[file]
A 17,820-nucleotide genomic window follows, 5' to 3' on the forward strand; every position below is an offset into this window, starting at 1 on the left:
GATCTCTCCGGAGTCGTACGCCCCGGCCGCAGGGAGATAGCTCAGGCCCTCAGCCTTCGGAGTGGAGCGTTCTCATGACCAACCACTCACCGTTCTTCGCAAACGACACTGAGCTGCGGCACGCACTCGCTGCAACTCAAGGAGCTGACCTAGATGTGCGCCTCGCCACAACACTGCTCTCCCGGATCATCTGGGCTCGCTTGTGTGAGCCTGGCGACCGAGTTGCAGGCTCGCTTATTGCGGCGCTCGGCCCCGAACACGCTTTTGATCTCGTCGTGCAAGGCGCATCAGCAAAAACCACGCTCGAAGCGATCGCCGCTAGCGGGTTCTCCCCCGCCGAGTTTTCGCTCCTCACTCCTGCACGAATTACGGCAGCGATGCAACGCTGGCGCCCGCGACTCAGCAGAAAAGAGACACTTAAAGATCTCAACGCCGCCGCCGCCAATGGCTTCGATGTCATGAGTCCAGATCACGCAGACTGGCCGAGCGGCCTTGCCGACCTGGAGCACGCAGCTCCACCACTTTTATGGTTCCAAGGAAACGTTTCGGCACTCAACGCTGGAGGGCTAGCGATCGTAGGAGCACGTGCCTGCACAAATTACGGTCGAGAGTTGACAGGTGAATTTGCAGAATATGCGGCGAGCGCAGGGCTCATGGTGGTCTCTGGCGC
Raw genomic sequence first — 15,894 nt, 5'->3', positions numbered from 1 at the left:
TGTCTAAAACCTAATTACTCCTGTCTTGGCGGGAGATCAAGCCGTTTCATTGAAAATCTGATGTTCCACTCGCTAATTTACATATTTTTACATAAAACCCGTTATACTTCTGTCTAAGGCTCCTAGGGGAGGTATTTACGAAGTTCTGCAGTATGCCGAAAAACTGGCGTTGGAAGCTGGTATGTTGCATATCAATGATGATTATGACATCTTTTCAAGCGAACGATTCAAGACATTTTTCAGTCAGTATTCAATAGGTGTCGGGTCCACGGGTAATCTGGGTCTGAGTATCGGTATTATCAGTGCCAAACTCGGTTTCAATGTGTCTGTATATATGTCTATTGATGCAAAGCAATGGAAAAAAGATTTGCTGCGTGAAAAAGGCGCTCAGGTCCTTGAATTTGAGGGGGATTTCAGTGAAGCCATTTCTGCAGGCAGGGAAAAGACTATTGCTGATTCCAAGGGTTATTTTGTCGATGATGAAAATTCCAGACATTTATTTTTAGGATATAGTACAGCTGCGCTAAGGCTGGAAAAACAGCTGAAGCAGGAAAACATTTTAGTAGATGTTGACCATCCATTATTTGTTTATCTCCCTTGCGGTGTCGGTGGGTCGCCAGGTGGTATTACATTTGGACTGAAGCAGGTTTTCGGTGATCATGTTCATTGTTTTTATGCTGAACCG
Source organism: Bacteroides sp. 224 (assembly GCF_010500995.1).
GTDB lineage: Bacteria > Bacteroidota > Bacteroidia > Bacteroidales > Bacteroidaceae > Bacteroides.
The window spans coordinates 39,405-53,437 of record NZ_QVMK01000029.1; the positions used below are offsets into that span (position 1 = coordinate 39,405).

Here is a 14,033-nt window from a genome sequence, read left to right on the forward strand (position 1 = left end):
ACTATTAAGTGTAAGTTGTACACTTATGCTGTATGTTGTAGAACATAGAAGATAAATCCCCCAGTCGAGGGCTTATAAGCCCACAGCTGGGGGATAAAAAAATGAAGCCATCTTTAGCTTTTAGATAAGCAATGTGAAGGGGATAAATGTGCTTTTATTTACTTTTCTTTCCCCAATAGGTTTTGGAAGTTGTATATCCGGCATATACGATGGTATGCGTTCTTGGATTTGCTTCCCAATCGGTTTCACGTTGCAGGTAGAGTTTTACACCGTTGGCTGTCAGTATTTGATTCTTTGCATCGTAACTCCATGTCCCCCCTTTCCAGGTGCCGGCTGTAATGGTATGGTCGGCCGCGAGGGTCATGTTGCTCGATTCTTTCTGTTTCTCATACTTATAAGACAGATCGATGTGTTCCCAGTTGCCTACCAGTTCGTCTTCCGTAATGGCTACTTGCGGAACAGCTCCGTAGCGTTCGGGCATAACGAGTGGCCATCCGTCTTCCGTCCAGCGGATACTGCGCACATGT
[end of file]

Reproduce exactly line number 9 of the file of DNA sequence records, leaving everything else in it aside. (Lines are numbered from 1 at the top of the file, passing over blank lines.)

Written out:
ACTATTAAGTGTAAGTTGTACACTTATGCTGTATGTTGTAGAACATAGAAGATAAATCCCCCAGTCGAGGGCTTATAAGCCCACAGCTGGGGGATAAAAAAATGAAGCCATCTTTAGCTTTTAGATAAGCAATGTGAAGGGGATAAATGTGCTTTTATTTACTTTTCTTTCCCCAATAGGTTTTGGAAGTTGTATATCCGGCATATACGATGGTATGCGTTCTTGGATTTGCTTCCCAATCGGTTTCACGTTGCAGGTAGAGTTTTACACCGTTGGCTGTCAGTATTTGATTCTTTGCATCGTAACTCCATGTCCCCCCTTTCCAGGTGCCGGCTGTAATGGTATGGTCGGCCGCGAGGGTCATGTTGCTCGATTCTTTCTGTTTCTCATACTTATAAGACAGATCGATGTGTTCCCAGTTGCCTACCAGTTCGTCTTCCGTAATGGCTACTTGCGGAACAGCTCCGTAGCGTTCGGGCATAACGAGTGGCCATCCGTCTTCCGTCCAGCGGATACTGCGCACATGT